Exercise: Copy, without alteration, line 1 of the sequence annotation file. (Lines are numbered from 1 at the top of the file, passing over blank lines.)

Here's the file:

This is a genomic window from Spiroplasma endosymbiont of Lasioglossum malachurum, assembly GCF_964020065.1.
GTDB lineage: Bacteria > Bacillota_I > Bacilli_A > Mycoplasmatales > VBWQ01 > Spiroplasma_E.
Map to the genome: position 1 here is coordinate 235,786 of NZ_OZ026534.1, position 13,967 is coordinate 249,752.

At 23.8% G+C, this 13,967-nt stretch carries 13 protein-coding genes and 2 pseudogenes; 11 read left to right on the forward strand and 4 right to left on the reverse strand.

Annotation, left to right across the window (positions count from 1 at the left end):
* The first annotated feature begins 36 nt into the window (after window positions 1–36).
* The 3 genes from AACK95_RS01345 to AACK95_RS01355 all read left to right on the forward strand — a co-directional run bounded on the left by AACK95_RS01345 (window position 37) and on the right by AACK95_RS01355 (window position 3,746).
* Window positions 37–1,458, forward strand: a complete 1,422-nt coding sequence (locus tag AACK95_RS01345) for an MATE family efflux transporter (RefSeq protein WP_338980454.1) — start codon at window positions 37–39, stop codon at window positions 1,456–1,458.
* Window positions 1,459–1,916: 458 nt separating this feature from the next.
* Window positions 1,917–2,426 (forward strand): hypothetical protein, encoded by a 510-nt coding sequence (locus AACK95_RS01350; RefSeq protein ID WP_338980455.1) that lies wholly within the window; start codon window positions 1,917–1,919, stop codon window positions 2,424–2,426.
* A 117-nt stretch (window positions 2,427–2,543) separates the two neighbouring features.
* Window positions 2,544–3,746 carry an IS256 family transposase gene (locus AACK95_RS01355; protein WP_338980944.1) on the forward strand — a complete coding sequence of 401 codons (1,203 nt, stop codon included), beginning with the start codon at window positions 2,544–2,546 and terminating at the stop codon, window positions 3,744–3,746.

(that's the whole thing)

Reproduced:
This is a genomic window from Spiroplasma endosymbiont of Lasioglossum malachurum, assembly GCF_964020065.1.